SOME stunning new pictures have been added to the header pages of The Beyonder – thanks to the generosity of local photographers Nick Bell and Graham Parkinson.
The pictures form part of a carousel of around 30 images which appear as a background on the site whenever someone opens a new page.
Until now the images used on the site have almost all been taken by Beyonder editor Andrew Knight, supplemented with occasional free photographs shared by photographers on the Unsplash photo-sharing website and credited on the magazine’s Support Us page.
Says Andrew: “We have always wanted to feature local photographs on our pages, but in the early days of the site my cheap point-and-shoot digital camera simply wasn’t good enough to produce top-quality images.
“We were grateful to the photographers on Unsplash who share their work in return for a credit, but we also wanted to ensure that all our pictures are local ones and feature a cross-section of wildlife as well as landscapes.”
Original Beyonder display pictures featured a range of destinations pictured through the changing seasons, from Langley and Black Park to Burnham Beeches, Cliveden, Marlow and Penn.
Several of the new pictures featured in the first part of a profile of Nick Bell featuring his insect pictures.
“Nick’s photographs are stunning and they help us to reflect the breadth of content on the site,” says Andrew. “Capturing fast-moving insects and birds is a very specialist skill, and it’s very exciting to be able to use images of this quality in this way.”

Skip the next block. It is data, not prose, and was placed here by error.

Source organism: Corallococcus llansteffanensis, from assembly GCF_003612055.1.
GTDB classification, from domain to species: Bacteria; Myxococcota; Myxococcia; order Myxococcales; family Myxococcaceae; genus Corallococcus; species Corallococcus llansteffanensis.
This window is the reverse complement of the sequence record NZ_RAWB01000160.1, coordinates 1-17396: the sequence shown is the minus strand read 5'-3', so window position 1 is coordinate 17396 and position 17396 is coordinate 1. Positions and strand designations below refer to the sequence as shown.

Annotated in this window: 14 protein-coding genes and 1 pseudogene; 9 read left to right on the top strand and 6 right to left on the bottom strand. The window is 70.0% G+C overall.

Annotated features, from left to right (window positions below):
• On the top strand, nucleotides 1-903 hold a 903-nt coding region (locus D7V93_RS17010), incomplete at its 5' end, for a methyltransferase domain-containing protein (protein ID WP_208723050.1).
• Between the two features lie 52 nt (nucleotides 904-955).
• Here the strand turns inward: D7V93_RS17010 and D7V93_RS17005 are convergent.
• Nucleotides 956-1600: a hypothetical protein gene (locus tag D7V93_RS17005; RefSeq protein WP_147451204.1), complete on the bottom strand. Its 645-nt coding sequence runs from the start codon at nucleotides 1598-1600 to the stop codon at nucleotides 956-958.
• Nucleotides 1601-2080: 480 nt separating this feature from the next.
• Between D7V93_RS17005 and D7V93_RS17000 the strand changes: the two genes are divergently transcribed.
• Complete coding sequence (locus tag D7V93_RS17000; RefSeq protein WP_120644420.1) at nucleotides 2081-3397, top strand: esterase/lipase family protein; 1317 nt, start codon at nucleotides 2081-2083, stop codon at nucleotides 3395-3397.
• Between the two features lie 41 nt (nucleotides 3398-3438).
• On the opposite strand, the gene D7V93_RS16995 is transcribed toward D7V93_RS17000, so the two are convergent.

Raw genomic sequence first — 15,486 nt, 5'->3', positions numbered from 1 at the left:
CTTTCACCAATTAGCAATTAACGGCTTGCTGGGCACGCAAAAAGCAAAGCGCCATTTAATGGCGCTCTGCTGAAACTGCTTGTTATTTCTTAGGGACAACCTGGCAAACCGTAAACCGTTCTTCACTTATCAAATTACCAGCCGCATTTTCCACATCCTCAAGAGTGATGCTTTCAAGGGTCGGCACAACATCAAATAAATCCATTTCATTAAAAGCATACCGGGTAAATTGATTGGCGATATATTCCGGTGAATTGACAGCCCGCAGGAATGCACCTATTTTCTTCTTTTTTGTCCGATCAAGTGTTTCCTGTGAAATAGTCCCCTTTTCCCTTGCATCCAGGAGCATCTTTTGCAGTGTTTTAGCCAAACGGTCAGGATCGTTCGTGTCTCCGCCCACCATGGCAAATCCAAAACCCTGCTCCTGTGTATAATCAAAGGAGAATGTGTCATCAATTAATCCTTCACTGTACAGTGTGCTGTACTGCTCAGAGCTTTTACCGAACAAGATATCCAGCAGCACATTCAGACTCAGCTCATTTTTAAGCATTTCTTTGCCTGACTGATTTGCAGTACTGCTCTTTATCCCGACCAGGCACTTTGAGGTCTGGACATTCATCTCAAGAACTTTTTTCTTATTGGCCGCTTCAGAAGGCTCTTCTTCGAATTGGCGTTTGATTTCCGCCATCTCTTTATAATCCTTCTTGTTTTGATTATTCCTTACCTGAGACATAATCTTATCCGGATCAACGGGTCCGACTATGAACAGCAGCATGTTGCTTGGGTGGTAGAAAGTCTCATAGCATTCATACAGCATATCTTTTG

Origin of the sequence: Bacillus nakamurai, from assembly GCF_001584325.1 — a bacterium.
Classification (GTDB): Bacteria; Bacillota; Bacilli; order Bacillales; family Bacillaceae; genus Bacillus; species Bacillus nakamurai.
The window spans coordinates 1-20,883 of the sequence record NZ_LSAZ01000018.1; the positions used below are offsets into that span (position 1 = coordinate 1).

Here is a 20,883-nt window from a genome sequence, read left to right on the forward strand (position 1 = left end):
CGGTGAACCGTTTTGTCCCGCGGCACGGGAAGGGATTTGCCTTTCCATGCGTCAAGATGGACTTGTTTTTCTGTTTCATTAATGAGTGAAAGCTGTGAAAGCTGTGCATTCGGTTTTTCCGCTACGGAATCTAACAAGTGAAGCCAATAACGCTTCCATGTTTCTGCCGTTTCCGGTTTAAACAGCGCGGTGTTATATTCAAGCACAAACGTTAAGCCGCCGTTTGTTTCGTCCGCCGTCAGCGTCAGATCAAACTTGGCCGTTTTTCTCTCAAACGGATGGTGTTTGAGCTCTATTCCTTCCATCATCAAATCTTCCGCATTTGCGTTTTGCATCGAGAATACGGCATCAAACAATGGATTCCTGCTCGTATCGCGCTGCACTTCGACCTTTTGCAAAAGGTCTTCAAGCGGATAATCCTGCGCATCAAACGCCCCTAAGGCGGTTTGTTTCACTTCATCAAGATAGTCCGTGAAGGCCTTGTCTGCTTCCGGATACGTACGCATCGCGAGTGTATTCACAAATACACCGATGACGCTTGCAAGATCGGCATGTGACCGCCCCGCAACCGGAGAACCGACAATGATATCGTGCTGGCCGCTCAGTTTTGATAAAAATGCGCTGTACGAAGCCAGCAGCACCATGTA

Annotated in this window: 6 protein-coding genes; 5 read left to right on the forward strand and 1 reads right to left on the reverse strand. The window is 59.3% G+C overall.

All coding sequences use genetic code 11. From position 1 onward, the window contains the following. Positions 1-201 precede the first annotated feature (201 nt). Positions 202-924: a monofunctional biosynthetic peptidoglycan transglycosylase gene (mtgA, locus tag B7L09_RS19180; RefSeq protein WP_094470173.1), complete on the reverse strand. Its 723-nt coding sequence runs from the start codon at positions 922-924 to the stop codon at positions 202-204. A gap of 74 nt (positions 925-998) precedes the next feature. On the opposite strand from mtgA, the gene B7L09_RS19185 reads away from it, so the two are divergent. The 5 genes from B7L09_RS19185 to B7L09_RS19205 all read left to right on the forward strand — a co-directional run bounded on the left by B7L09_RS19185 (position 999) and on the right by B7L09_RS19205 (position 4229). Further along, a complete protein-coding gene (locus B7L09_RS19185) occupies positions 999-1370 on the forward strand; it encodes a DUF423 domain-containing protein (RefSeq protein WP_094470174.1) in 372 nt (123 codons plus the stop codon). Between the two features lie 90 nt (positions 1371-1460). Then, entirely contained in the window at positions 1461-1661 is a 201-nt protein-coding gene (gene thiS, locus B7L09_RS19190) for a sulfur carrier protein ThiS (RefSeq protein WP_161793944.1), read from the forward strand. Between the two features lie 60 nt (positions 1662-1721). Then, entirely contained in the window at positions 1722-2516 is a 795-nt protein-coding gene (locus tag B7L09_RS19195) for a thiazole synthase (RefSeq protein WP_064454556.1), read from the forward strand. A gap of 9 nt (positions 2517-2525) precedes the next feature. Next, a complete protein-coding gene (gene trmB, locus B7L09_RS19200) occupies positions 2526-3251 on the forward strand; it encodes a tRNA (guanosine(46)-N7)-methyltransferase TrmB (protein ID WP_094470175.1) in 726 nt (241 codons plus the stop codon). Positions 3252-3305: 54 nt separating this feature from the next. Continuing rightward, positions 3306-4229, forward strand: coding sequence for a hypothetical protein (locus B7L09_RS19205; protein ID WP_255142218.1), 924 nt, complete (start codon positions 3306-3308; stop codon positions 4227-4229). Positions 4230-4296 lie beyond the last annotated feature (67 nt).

As well as a quartet of insect photographs, other shots show sunbeams in woodland and a dramatic picture of clouds at sunrise. Additional pictures featured in a second article spotlighting Nick’s bird photographs.
Other pictures taken by Graham Parkinson have featured in an article about his hobby and in local walks featuring a cross-section of his portraits of locations like Homefield Wood and Littleworth Common.
“Not all pictures are suitable for these background displays because of having to be able to read type over them,” Andrew explains. “But we are looking forward to including more pictures when we can find just the right ones.”
The random nature of the header selections means there’s no way of selecting which one will appear on any particular page – so anyone looking for a particular image may find they need to refresh the page quite a few times before it appears.
“It can be quite hard to replace images because some of the older ones have so many happy associations,” says Andrew.
“Many of them were taken on local walks at different times of year and conjure up other images of a particular day out – the colourful fungi in Penn Woods, the flooding by the Thames near Bourne End, an autumn day in Black Park or springtime coming to Spade Oak quarry.
“But Nick and Graham’s pictures are a reminder to visitors that there’s much more to the website than just people enjoying a ramble in the woods.
“We have a lot of articles about all sorts of things, from birds and insects to local history, interesting people with a story to tell, book reviews and places to visit once the lockdown restrictions allow.
“For anyone stumbling on the website for the first time, there are now more than 200 different articles to read, so hopefully there will be something that catches their eye.”
Have you a photograph which might be perfect for The Beyonder? Drop us a line at email@example.com